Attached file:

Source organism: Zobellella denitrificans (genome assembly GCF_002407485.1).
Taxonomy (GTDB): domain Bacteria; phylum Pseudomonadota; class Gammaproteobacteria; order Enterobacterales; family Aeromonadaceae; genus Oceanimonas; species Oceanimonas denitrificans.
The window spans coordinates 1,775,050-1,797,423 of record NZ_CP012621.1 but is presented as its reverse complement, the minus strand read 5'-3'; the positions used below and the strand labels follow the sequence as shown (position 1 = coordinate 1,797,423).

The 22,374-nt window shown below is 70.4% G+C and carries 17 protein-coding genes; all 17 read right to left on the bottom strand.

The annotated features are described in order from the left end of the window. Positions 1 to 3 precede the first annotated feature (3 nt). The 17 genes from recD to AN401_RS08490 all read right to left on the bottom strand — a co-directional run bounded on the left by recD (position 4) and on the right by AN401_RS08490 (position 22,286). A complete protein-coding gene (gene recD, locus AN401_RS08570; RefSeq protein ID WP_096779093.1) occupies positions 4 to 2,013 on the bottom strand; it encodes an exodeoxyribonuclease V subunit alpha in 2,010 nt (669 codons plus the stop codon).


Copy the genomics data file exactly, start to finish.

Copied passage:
Source organism: Zobellella denitrificans (genome assembly GCF_002407485.1).
Taxonomy (GTDB): domain Bacteria; phylum Pseudomonadota; class Gammaproteobacteria; order Enterobacterales; family Aeromonadaceae; genus Oceanimonas; species Oceanimonas denitrificans.
The window spans coordinates 1,775,050-1,797,423 of record NZ_CP012621.1 but is presented as its reverse complement, the minus strand read 5'-3'; the positions used below and the strand labels follow the sequence as shown (position 1 = coordinate 1,797,423).

The 22,374-nt window shown below is 70.4% G+C and carries 17 protein-coding genes; all 17 read right to left on the bottom strand.

The annotated features are described in order from the left end of the window. Positions 1 to 3 precede the first annotated feature (3 nt). The 17 genes from recD to AN401_RS08490 all read right to left on the bottom strand — a co-directional run bounded on the left by recD (position 4) and on the right by AN401_RS08490 (position 22,286). A complete protein-coding gene (gene recD, locus AN401_RS08570; RefSeq protein ID WP_096779093.1) occupies positions 4 to 2,013 on the bottom strand; it encodes an exodeoxyribonuclease V subunit alpha in 2,010 nt (669 codons plus the stop codon).